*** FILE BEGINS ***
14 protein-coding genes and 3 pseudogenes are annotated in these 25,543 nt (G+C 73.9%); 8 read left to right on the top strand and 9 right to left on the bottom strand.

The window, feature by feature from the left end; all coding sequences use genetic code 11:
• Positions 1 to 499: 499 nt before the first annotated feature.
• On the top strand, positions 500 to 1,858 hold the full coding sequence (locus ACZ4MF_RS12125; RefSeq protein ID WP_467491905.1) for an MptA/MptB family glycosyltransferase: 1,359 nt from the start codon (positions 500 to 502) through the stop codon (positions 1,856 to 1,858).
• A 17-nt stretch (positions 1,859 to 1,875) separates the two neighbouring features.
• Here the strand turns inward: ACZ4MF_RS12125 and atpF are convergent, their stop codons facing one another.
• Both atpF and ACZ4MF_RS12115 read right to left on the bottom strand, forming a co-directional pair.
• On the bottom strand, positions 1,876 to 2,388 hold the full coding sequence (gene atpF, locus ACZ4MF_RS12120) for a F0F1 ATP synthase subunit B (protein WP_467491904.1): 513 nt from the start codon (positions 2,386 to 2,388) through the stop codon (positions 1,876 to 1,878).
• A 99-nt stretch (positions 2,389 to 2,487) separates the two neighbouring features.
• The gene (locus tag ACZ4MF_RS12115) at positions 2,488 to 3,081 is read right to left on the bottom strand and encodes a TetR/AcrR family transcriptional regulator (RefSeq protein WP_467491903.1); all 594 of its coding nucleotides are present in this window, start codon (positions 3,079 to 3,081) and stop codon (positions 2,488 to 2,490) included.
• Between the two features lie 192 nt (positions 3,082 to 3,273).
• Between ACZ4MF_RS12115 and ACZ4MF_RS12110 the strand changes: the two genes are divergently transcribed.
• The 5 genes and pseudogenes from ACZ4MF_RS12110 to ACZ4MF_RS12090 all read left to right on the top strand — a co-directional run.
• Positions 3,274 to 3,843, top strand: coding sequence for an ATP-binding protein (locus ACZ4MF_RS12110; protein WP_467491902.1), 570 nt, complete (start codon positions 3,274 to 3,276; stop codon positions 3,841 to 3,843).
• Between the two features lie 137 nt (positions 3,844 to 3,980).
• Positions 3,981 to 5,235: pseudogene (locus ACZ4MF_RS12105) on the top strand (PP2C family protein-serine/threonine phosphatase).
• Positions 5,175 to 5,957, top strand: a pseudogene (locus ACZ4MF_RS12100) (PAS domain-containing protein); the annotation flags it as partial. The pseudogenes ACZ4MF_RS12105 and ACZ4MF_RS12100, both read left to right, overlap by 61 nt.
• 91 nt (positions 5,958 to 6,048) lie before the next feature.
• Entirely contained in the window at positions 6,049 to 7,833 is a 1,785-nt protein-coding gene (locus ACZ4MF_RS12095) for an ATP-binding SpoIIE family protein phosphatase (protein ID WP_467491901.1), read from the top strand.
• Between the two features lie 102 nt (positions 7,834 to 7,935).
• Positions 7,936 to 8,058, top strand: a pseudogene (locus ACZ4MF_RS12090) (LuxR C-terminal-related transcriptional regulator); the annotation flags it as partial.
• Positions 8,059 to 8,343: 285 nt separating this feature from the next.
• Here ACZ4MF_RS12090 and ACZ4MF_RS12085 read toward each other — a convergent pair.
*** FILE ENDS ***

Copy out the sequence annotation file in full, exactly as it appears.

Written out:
14 protein-coding genes and 3 pseudogenes are annotated in these 25,543 nt (G+C 73.9%); 8 read left to right on the top strand and 9 right to left on the bottom strand.

The window, feature by feature from the left end; all coding sequences use genetic code 11:
• Positions 1 to 499: 499 nt before the first annotated feature.
• On the top strand, positions 500 to 1,858 hold the full coding sequence (locus ACZ4MF_RS12125; RefSeq protein ID WP_467491905.1) for an MptA/MptB family glycosyltransferase: 1,359 nt from the start codon (positions 500 to 502) through the stop codon (positions 1,856 to 1,858).
• A 17-nt stretch (positions 1,859 to 1,875) separates the two neighbouring features.
• Here the strand turns inward: ACZ4MF_RS12125 and atpF are convergent, their stop codons facing one another.
• Both atpF and ACZ4MF_RS12115 read right to left on the bottom strand, forming a co-directional pair.
• On the bottom strand, positions 1,876 to 2,388 hold the full coding sequence (gene atpF, locus ACZ4MF_RS12120) for a F0F1 ATP synthase subunit B (protein WP_467491904.1): 513 nt from the start codon (positions 2,386 to 2,388) through the stop codon (positions 1,876 to 1,878).
• A 99-nt stretch (positions 2,389 to 2,487) separates the two neighbouring features.
• The gene (locus tag ACZ4MF_RS12115) at positions 2,488 to 3,081 is read right to left on the bottom strand and encodes a TetR/AcrR family transcriptional regulator (RefSeq protein WP_467491903.1); all 594 of its coding nucleotides are present in this window, start codon (positions 3,079 to 3,081) and stop codon (positions 2,488 to 2,490) included.
• Between the two features lie 192 nt (positions 3,082 to 3,273).
• Between ACZ4MF_RS12115 and ACZ4MF_RS12110 the strand changes: the two genes are divergently transcribed.
• The 5 genes and pseudogenes from ACZ4MF_RS12110 to ACZ4MF_RS12090 all read left to right on the top strand — a co-directional run.
• Positions 3,274 to 3,843, top strand: coding sequence for an ATP-binding protein (locus ACZ4MF_RS12110; protein WP_467491902.1), 570 nt, complete (start codon positions 3,274 to 3,276; stop codon positions 3,841 to 3,843).
• Between the two features lie 137 nt (positions 3,844 to 3,980).
• Positions 3,981 to 5,235: pseudogene (locus ACZ4MF_RS12105) on the top strand (PP2C family protein-serine/threonine phosphatase).
• Positions 5,175 to 5,957, top strand: a pseudogene (locus ACZ4MF_RS12100) (PAS domain-containing protein); the annotation flags it as partial. The pseudogenes ACZ4MF_RS12105 and ACZ4MF_RS12100, both read left to right, overlap by 61 nt.
• 91 nt (positions 5,958 to 6,048) lie before the next feature.
• Entirely contained in the window at positions 6,049 to 7,833 is a 1,785-nt protein-coding gene (locus ACZ4MF_RS12095) for an ATP-binding SpoIIE family protein phosphatase (protein ID WP_467491901.1), read from the top strand.
• Between the two features lie 102 nt (positions 7,834 to 7,935).
• Positions 7,936 to 8,058, top strand: a pseudogene (locus ACZ4MF_RS12090) (LuxR C-terminal-related transcriptional regulator); the annotation flags it as partial.
• Positions 8,059 to 8,343: 285 nt separating this feature from the next.
• Here ACZ4MF_RS12090 and ACZ4MF_RS12085 read toward each other — a convergent pair.